Why is Donald Trump the chosen candidate for young Republicans? Same reason why he’s the chosen candidate for many other Republicans …
“It’s emotion. It’s a lot of emotion.”
That’s from Anthony Rodriguez, a 28-year-old who adds that his rhetoric cuts “across age” and “across the ideological spectrum.”
I’m not so sure about “ideological spectrum” yet (hard to tell without a general) but the age factor is true, per this Politico article by Kyle Cheney. Trump’s attractiveness among the Millennial Republican base is his blunt honesty, however it lands. He’s not afraid to speak out about anything; moreover, he’s not staying civil for the sake of civility. Or, as Paul Mittermeier, 21 and not a Trump supporter says: “He doesn’t play the civility game.”
That was my news column Tuesday – Trump is a successful brand, the most successful brand of our time, and the brand is so strong that it breaks through established rules. We have to remember that the “civility” established in presidential elections isn’t very old. It really stemmed from the first televised debates in 1960 but came of age after President Lyndon B. Johnson’s controversial “Daisy” ad in 1964. “Daisy,” which ran once (during a telecast of “The NBC Monday Movie” just two months before Election Day) married Republican nominee Barry Goldwater with the idea of nuclear Armageddon by showing a little girl in a field of daisies just before a major explosion. Johnson pulled the ad amid much controversy, but the damage had been done: Everyone was talking about “Daisy” and Goldwater was toast.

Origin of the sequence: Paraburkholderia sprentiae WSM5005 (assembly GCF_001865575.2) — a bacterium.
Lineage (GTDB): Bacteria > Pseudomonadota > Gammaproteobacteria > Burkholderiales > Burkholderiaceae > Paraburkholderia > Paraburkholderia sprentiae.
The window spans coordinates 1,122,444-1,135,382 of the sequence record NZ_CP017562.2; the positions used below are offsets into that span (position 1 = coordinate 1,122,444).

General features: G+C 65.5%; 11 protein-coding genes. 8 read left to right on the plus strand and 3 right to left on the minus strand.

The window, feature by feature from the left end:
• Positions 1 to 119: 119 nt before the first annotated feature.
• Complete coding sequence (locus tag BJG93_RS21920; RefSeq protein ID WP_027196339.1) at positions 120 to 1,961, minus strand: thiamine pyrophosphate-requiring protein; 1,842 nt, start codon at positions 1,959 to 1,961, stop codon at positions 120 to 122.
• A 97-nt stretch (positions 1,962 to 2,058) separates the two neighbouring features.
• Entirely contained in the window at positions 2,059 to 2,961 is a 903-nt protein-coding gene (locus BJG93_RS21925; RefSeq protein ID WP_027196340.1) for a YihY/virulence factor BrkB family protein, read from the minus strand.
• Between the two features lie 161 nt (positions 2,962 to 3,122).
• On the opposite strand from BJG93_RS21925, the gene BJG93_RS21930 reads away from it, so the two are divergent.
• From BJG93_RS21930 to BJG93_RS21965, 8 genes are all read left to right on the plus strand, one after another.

“Daisy” established a certain boundary candidates could meet. For decades following it, candidates never quite approached the “Daisy” level of competition. A George H. W. Bush supporter would in 1988 run another damaging attack ad against Michael Dukakis (the “Willie Horton” ad), but it was nothing compared to the striking fear of “Daisy.”
As an aside, it’s interesting to look back at Goldwater, who helped spark the conservative movement and, as an extension, the libertarian movement. His 1964 campaign slogan was “In your heart, you know he’s right.” Johnson countered with “In your guts, you know he’s nuts.”
Goldwater was immensely intriguing. He spoke candidly about his view of America’s future (“We, as a nation, are not far from the kind of moral decay that has brought on the fall of other nations and people”), stood by state’s rights, was pro-gay rights and was extremely pro-aggression, especially in regards to Communism. He didn’t have ties to the KKK but was endorsed by the organization. In turn Goldwater denounced the KKK.
Now we have Trump, who isn’t pro-aggression (his anti-entanglement style is actually part of his Millennial draw) but is an interesting parallel to Goldwater. Trump obviously speaks candidly, has been endorsed by the KKK (Trump just denounced the KKK in the most recent Republican debate) and is shaking up the Republican party. In fact, he could very well move it away from the extreme-right-wing conservatism that Goldwater preached and Ronald Reagan championed.
That depends on the Millennials. If young Republicans are really into the Trump style (no-holds barred, anti-foreign-entanglements, social “traditions”), you’ll see the effects in about 12-16 years.